From the outside, the new Fire Station 1 in Toano recalls an institution of the past – the façade is considered a replica of Toano High School, which once stood only a few yards away on Forge Road.
But on the inside, the James City-Bruton Volunteer Fire Department’s new digs, which will feature a built-in training academy, are nothing short of state-of-the-art.
Fire Chief David Nice concedes there’s nostalgia for the old station, which was built by the hands of volunteers in 1966. But, he said, the potential of the new building compensates for those nostalgic feelings.
“We’re just so grateful and thankful for this new building that it kind of mitigates that,” Nice said.
Fire apparatus will move into the new station this week, said Phillip Murdock, president of the volunteer department.
Volunteers will respond to emergencies from the rear of the building for about 60 days, Murdock said. During that time, the old station will be torn down and the high school façade will come into full view.
The fire department began planning the new station five or six years ago, as its existing 12,000-square-foot facility was “no longer serving” their needs for expanding membership, Nice said.
James City County partnered with the department to make the new station possible. In May 2012, the Board of Supervisors allocated $6.3 million for the project.
Construction began in September 2014 and department members began moving in lockers, beds and cabinets last week.
The new station, which is located directly behind the old station, is “just better on every level,” Murdock said.
One of the first things Murdock pointed out on a tour of the new station is a series of rings located on each side of the main truck bay that can be used to simulate the high-angle rescues that sometimes must be made in high-rise buildings, such as hotels and apartment complexes.
“Instead of having to go somewhere to do that (type of rescue training), we wanted to build in-house,” Murdock said, adding that previously members traveled to Newport News for the training.
There are imitation standpipes in the staircase of the new station so members can practice hooking up their hoses, and there are railings that can be removed to perform repelling exercises.
Although the Howard Johnson Inn in Lightfoot might be the high-rise building closest to Toano, Murdock said his department’s volunteers respond to every structure fire in James City County. He said the station responds to 1,500 to 1,700 calls annually in its 110-square-mile service area, which runs from the York River to the Chickahominy River.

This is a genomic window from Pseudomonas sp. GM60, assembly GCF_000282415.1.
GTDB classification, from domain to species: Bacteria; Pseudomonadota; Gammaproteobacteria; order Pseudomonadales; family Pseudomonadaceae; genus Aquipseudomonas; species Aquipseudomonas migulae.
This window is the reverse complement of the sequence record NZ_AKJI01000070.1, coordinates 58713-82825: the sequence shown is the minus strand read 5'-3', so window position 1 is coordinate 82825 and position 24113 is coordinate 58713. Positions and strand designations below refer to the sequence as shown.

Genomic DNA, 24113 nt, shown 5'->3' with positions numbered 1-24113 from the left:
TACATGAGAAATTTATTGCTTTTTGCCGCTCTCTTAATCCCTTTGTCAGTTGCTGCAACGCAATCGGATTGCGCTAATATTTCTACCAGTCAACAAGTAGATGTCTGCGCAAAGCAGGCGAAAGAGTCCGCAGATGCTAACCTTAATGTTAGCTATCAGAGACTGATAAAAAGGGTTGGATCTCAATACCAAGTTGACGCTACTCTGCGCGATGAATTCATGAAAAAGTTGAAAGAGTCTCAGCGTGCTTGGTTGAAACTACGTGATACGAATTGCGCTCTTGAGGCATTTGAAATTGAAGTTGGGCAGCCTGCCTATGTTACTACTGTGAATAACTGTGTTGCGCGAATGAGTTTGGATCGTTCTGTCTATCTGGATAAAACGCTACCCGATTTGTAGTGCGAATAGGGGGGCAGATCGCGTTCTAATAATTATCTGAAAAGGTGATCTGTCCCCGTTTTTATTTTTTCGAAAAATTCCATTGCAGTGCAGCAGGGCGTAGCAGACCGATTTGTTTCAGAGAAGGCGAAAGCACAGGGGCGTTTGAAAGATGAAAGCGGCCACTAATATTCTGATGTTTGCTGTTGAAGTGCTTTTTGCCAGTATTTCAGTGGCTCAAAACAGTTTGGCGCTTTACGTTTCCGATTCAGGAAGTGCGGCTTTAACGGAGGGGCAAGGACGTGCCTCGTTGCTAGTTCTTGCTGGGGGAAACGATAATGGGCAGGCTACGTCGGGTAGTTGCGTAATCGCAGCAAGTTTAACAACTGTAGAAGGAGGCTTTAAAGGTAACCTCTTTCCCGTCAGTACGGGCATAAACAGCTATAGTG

“You still have to be prepared to respond and know how to work in those environments,” Murdock said.
The new fire station has double the square footage as the old building, and it adds a fifth bay for fire apparatus. But the increase in space primarily comes on the second floor, which consists of sleeping quarters for the volunteer firefighters.
There are separate sleeping quarters for men and women that will accommodate up to 18 volunteers every night – a significant improvement over the 10 bunks at the old station.
With the added bunks there will be more volunteers ready at the station to respond to nighttime emergencies, Nice said.
“Having additional members will significantly improve our response capabilities,” he said.
Department members also will benefit from a day room where they can relax, a large table at which they can share meals and a quiet room where they can study for new certifications.
The public will benefit from a community room and a commercial kitchen, where food for the department’s annual fish fry will be prepared.
Loretta Garrett, an associate member of the department, said the new station is long overdue. It has the potential to be a true community space like the old station, which hosted “everything from weddings to funerals,” she said.
“Just because we have a state-of-the-art building, that won’t change,” Garrett said, adding that Toano residents “will be in awe when they come in.”
The James City-Bruton Volunteer Fire Department is supported by four career firefighters and more than 60 active volunteers. Departments supported by volunteers are a “dying breed” in the Hampton Roads area, Murdock said. But, he added, James City-Bruton is one of the best combination departments on the Peninsula, even boasting a waiting list for volunteers.
The new fire station will only help the department’s recruitment and retention efforts, Nice said, adding, “Who wouldn’t want to be part of a fire department that has a station like this?”
James City County recognizes the value of the fire department’s service, as its volunteer manpower saves the county between $1.5 million and $2 million annually, Nice said.
The new station, he said, “is a simple way to give back to 60 people who are always giving back their time and energy to this community.”
Nice said the department plans to host a grand opening for the new fire station around the anniversary of the Sept. 11, 2001, terrorist attacks in which more than 300 New York City firefighters died.